36 years later, when Yun Ling returns with a disease that threatens to rob her off her memories, Yugiri transforms into a temple of contemplation, a place for remembering.
(To remember when you want to forget and to forget when you want to remember... How ironic.)
---Peace / Violence---
There's something almost tangible about the stillness of Yugiri despite the guerrilla violence that's rife in the surrounding jungles. An amazing juxtaposition, if you ask me.
---The Beauty of Art / The Horrors of War---
This book could very well be a tribute to the arts of Japan. There's gardening, ukiyo-e (woodblock printing) and horimonos (tattooing). I found the cultural aspect mesmerizing.
A stark contrast to this is Yun Ling's recollection of her POW days - extremely disturbing.
Ultimately though, it's the art that stands out. I love how Eng treats it as a medium of healing, for both Yun Ling and (maybe) Aritomo.
---Love / Hate---
Yun Ling (understandably) harbors a lot of bitterness against the Japanese and yet she's drawn to the reclusive Japanese gardener. I suppose this is hypocritical behavior but I found the whole thing believable - probably because I was anticipating it. The relationship is alluded to but not explicitly spelled out (like many other things in the book), so you may miss it if you don't pay attention.
The book is slow, especially the first half. I prefer describing it as 'quiet'. There's not a lot of action happening but it still demands you pay attention, especially since Eng seems to love hinting at things rather than actually saying them.
Yun Ling comes across as emotionally detached sometimes but I think it works in her favor. The way I see it, Yun Ling is someone who has been through so much that she no longer has the capability to be emotionally fazed.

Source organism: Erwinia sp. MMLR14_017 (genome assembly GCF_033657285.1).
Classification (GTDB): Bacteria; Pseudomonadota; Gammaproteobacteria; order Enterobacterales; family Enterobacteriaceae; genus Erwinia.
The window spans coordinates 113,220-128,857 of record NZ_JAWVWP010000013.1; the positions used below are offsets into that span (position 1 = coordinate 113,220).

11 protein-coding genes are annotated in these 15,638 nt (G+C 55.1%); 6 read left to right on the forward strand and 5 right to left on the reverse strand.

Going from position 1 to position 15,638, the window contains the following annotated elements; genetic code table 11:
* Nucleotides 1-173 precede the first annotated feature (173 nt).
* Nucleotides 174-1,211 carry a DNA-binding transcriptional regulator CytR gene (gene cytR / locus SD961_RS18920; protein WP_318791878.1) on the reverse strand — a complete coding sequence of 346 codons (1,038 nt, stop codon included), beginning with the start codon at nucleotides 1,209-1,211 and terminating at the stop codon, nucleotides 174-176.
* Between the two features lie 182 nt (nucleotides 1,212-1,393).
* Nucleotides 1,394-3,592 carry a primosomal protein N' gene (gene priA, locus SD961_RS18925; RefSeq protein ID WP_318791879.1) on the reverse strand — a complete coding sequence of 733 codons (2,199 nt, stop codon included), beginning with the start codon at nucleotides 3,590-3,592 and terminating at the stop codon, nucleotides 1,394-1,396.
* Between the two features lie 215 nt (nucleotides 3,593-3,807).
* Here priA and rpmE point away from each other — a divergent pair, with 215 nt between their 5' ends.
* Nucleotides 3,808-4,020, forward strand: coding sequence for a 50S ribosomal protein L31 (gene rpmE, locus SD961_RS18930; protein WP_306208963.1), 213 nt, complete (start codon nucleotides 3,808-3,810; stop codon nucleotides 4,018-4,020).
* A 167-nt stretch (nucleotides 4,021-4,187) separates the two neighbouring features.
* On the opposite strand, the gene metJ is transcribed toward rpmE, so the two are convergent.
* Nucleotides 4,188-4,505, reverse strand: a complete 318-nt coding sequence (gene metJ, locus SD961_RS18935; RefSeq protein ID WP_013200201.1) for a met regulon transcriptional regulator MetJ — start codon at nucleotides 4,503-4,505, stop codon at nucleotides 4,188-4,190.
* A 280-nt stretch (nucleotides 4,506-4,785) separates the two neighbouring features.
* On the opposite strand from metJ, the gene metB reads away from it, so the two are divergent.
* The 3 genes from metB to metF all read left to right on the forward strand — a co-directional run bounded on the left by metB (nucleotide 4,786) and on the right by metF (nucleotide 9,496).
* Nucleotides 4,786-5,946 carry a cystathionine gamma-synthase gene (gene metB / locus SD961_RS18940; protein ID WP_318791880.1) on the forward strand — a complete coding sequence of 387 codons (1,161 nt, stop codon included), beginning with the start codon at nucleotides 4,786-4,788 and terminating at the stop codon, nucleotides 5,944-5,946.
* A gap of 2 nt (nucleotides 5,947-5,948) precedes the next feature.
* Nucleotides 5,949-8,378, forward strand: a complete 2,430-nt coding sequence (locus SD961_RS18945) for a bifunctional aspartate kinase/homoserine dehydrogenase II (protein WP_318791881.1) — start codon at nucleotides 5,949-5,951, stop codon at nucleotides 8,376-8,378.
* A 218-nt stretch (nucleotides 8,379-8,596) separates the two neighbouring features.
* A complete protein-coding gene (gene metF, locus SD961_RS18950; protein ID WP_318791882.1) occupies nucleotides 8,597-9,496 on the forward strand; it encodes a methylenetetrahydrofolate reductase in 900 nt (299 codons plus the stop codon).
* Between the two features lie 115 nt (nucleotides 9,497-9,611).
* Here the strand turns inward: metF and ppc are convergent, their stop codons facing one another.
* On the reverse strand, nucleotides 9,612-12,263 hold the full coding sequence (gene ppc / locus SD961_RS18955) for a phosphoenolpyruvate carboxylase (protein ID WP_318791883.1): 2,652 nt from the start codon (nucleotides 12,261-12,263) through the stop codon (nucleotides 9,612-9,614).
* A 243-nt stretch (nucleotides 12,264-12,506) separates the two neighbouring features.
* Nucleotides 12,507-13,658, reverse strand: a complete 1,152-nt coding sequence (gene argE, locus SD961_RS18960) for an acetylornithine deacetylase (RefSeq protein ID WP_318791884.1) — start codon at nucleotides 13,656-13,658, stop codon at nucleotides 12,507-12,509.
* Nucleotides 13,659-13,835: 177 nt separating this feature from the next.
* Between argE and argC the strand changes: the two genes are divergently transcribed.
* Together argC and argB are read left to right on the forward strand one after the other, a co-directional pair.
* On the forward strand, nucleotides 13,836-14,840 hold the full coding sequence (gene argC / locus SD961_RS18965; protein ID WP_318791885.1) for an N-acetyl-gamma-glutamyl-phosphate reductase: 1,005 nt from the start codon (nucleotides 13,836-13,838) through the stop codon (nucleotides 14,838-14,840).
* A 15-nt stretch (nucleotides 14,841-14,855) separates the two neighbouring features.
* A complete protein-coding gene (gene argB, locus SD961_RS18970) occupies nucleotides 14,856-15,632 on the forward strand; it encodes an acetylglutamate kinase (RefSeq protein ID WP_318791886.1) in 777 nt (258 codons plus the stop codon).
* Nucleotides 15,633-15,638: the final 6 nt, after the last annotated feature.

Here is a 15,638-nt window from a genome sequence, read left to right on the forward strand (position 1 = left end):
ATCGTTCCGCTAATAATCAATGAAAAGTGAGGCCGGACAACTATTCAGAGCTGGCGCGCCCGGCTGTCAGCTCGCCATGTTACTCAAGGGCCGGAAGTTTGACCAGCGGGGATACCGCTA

Aritomo is an enigma. The more you know about him, the more unknown he becomes.
Eng has crafted a beautiful story, but if you read this expecting to find answers, you'll be disappointed. The ending is... incomplete. There are a few facts, a few hints, but no answers. This is going to sound stupid, but I loved the unfinished ending. You see, every character in this book has had an unfulfilled life so it makes sense that the story would be unfulfilled as well. Like Yun Ling realizes in the end, sometimes its better to cherish what you know than chase after things you don't know.
And I've finally figured out what made me so sad about that ending. Something to do with the temporariness of time. Whether it's people or places or memories, time leaves everything behind, doesn't it??
The Garden of Evening Mists is not a book with universal appeal, but I loved the feel of it. Easily the best book I've read this year, and one I'll cherish for a long time to come.
Don’t let the brevity of this book fool you. Carrie may be one of King’s less thick books but right from the scandalous opening scene to the very last page, it’s a relentlessly harrowing read.
King pieces together Carrie's story through a series of reports and articles concerning a telekinetic catastrophe in Maine. I knew how terrible the end would be before it even happened, so reading the book was an excruciating experience - the dread just kept building page after page, I could see what everything was leading to, I knew how easily avoidable it was, but there was nothing I could do except watch the dominoes fall one after the other.
And once the horror of it wore off, the tragedy of it sunk in.
Yes, tragedy. Because more than anything, Carrie is a very sad story of bullying gone too far. Carrie's life is miserable - whether at home, where she's oppressed by her religion-obsessed mother, or at school, where she's relentlessly bullied by her peers. I was scared, not of Carrie but for Carrie. My heart went out to her and in the end, when the finale played out, a tiny part of me may even have rooted for her.
Carrie won't give me nightmares, but it's left me emotionally drained and heartbroken - not something I expect from a genre like horror. Quite an impressive start to my foray into SK territory, I must say.